ILS is a ground system located at the runways at airports that contributes to the approach-landing of aircraft with horizontal-vertical status information. It consists of a combination of Localizer (LLZ), Glide Path (glide slope) and Marker (locating on the approach line; outer-middle-interior) devices and approach lights. It takes the plane into a cone from apprx 12 miles away and brings it closer to the runway at the appropriate inclination and height. ILS systems work in 3 categories according to the sensitivity they provide.

(See the figure for ILS categories)

ILS categories
ILS categories

MLS (Microwave Landing System)

It is fair to say that MLS is an improved version of the ILS system. The sensitive and critical area (affected by external factors) is much less needed and less affected by the construction around the runway. However, it provides a more precise approach / additional advantages. On the other hand, it could not find widespread use as satellite systems came into play.

Today, ILS devices, which are the safest approach system for landings, are systems that are likely to be affected by environmental constructions and other radio frequencies. A flat, unobstructed terrain is required for installation. There should be no natural obstacles (hills, trees) and buildings above the determined heights around it. For this reason, even if desired, it cannot be installed in every airport as a whole system.

TACAN (Tactical Air Navigation)

Military aircraft rely on a radio navigation system called TACAN (Tactical Air Navigation) for precise navigation. TACAN provides direction and distance information for military aircraft. A DME receiver can receive the signals sent by the TACAN station and benefit from distance information.

ADF (Automatic Direction Finder)

It is a navigation aid that provides direction finding opportunity depending on the ground stations broadcasting to aircrafts. There are two types of ground stations, NDB (Non Directional Beacon) and L (locator).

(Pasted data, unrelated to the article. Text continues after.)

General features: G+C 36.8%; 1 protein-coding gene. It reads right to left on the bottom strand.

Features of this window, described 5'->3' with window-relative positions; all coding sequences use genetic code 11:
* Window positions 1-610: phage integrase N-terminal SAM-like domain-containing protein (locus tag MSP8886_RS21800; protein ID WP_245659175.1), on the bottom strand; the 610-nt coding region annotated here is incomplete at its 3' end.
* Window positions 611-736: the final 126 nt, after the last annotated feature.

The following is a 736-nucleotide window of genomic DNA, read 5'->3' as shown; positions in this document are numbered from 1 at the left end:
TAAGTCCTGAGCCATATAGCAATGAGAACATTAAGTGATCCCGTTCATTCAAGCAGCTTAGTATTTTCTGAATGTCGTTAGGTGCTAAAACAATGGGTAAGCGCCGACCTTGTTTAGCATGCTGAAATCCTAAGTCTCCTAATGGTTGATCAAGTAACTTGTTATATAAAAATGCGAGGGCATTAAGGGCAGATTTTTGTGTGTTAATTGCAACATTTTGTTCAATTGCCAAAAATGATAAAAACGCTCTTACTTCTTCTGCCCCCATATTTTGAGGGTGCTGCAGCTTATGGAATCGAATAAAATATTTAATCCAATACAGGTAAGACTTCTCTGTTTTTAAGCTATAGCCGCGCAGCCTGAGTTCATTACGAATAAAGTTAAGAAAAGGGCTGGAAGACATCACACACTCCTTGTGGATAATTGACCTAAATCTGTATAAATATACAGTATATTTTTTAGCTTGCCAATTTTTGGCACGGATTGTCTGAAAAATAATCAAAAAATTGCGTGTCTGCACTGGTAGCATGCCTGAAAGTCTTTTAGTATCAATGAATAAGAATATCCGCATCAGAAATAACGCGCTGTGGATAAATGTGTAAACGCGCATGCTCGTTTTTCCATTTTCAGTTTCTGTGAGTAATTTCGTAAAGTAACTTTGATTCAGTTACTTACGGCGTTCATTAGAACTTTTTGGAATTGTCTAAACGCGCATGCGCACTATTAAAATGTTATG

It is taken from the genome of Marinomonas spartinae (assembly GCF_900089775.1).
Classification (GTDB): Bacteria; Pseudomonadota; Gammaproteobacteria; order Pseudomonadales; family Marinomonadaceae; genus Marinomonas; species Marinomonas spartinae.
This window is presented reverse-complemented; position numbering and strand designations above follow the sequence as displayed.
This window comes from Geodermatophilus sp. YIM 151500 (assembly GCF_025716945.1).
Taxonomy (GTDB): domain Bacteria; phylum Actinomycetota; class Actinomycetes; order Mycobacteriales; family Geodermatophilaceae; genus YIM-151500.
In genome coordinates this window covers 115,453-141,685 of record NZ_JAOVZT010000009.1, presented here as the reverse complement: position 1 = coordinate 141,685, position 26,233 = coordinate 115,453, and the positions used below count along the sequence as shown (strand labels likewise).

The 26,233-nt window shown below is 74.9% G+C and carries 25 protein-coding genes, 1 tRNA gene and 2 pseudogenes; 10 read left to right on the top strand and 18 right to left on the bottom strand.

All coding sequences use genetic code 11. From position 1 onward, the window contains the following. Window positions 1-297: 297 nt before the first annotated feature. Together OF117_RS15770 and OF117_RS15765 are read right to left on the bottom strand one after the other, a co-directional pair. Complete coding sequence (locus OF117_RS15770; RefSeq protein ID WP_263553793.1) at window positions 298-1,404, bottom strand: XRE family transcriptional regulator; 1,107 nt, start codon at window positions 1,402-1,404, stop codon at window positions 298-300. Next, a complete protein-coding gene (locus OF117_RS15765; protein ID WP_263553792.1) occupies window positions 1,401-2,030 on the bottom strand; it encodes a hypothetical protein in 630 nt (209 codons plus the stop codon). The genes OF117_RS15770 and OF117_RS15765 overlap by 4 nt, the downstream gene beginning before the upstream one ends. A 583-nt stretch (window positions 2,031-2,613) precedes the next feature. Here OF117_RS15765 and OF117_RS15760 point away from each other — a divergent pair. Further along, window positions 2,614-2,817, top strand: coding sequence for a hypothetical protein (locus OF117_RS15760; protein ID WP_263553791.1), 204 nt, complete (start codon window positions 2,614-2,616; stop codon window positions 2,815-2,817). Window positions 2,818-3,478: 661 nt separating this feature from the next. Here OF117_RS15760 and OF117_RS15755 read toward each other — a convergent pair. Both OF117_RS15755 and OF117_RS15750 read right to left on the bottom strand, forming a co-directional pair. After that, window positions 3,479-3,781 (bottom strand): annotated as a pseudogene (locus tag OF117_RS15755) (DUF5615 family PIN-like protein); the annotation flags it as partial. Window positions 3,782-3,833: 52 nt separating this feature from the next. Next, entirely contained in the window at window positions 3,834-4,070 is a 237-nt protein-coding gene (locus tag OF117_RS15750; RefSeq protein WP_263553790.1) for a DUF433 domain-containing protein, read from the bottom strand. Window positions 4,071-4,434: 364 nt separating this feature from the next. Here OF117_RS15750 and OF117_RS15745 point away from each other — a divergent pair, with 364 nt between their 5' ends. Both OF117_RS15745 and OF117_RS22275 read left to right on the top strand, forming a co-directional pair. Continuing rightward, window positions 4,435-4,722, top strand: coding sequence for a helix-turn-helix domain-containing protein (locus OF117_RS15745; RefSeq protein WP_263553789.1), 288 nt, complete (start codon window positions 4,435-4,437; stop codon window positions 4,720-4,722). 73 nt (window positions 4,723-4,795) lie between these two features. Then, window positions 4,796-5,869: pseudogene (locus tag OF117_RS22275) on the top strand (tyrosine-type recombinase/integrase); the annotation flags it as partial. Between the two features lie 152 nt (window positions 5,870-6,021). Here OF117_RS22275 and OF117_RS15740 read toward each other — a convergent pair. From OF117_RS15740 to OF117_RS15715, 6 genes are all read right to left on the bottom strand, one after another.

Operating in LF and MF band, this system shows the direction of the station according to the position of the aircraft, by means of the indicators on the aircraft.

RADAR (Radio Detection and Ranging)

Radars (Radio Detection and Ranging), which are indispensable in today’s aviation, are devices that detect distant objects with microwave broadcasts. They broadcast at a speed of approximately 300 thousand kilometers per second. The location of the object (plane) is determined from the waves reflected back by hitting an object – in the context of the passage of time. Primary

(PSR) Radar works only as a ground station, detecting an object in the air. Secondary (SSR) radar works with the ground station and the transponder device installed on the aircraft, and mutual information exchange and information about the aircraft (identity, altitude, direction) appear on the radar screen. Air traffic controllers regulate the air traffic according to this information and give the necessary instructions to the aircraft (pilots). (For more detailed information about PSR and SSR radar systems click)

PSR - SSR radar

CPDLC (Controller-Pilot Data-Link Communications)

It is an air-ground communication system between the pilot and the controller. Provides communication in the form of a message as a supplement to traditional voice communication. Developers designed CPDLC to boost safety and efficiency in Air Traffic Management.
As can be seen, today’s technology supports us with very sensitive devices and systems for the take-off, level flight and landing stages of aircraft. Therefore, air transportation is the safest mode of transportation, and it will continue to be like this.